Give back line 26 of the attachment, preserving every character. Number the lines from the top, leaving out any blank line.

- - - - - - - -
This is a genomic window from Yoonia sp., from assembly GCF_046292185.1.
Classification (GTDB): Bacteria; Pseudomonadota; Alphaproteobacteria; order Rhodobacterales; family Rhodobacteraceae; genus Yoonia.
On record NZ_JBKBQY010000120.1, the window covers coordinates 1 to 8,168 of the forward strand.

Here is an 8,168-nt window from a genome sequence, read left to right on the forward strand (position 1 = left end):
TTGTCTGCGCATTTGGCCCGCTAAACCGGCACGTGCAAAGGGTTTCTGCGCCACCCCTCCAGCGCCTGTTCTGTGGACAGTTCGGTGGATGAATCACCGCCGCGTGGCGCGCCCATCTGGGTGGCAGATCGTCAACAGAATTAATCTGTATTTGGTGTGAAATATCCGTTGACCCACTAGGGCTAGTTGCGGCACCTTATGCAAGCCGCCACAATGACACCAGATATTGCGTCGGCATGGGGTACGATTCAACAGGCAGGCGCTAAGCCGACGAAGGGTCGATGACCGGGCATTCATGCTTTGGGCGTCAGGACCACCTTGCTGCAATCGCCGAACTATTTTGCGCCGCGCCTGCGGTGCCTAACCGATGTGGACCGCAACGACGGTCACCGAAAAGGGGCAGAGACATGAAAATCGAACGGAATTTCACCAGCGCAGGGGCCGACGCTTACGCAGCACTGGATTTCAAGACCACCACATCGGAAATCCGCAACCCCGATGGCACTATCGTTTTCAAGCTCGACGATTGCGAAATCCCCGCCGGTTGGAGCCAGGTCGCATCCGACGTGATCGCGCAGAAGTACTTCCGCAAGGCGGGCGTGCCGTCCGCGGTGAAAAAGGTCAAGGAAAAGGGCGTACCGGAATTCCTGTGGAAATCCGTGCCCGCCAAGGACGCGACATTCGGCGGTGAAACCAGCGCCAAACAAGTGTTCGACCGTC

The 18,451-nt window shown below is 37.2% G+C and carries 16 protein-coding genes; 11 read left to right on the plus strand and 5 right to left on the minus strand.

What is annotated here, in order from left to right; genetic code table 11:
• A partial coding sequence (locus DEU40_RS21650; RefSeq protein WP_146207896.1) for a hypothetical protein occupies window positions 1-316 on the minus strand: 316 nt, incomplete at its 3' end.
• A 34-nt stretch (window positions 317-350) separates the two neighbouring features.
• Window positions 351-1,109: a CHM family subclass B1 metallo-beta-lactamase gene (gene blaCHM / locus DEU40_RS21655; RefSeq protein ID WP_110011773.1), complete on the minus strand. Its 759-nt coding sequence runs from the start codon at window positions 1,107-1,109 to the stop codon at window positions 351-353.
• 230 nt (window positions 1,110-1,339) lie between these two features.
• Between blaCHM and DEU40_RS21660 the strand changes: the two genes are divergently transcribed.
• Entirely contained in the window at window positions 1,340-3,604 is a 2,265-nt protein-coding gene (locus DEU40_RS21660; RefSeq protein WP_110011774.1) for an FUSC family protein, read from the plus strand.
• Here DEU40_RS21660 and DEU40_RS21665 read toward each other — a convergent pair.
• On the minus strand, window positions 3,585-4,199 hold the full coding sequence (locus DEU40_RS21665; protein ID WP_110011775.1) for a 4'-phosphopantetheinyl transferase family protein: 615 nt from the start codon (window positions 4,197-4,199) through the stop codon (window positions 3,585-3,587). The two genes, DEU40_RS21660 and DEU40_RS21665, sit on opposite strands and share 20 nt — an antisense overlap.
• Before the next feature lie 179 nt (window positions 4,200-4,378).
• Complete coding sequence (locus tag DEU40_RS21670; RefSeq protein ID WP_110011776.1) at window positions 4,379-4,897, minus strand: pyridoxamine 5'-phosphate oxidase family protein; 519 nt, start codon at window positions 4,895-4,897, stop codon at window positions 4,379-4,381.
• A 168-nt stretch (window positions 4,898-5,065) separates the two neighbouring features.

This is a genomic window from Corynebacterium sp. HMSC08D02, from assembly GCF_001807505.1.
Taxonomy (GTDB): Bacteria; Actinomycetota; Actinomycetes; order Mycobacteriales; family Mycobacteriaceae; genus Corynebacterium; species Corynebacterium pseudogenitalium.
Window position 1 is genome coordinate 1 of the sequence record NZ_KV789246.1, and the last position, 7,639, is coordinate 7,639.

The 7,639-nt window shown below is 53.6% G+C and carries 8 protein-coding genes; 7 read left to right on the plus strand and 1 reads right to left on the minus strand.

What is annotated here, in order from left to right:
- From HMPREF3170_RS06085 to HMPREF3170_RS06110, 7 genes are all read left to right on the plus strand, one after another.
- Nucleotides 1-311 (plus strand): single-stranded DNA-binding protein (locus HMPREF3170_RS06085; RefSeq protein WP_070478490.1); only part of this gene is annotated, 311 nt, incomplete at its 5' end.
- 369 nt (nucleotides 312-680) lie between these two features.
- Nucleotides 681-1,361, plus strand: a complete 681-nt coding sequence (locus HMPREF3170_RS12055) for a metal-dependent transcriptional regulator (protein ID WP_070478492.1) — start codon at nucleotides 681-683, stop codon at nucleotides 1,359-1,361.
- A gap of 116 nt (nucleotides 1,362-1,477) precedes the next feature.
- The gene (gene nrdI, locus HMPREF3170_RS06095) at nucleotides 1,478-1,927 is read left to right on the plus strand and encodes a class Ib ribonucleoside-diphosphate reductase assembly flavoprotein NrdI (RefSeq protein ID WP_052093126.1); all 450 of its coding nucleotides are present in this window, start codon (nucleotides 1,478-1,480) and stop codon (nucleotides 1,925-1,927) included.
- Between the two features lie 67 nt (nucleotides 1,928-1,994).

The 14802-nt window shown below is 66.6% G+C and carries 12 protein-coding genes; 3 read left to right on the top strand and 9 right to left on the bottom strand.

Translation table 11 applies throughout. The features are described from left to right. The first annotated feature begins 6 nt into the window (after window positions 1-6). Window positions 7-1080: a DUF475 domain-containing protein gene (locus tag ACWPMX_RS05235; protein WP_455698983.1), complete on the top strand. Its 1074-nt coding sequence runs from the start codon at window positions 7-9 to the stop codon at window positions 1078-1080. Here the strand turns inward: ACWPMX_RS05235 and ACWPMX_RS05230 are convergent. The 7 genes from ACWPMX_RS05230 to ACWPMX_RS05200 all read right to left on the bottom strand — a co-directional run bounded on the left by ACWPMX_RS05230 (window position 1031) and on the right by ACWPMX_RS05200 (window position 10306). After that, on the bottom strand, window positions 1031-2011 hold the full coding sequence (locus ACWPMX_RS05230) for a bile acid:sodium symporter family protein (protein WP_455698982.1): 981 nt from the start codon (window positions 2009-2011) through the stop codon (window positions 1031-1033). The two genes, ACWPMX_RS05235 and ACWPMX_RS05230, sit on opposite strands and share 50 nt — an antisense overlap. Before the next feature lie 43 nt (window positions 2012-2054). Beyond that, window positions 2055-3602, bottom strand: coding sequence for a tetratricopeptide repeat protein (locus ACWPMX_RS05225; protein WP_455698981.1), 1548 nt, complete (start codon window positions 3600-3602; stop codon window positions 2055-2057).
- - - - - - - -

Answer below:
- 369 nt (nucleotides 312-680) lie between these two features.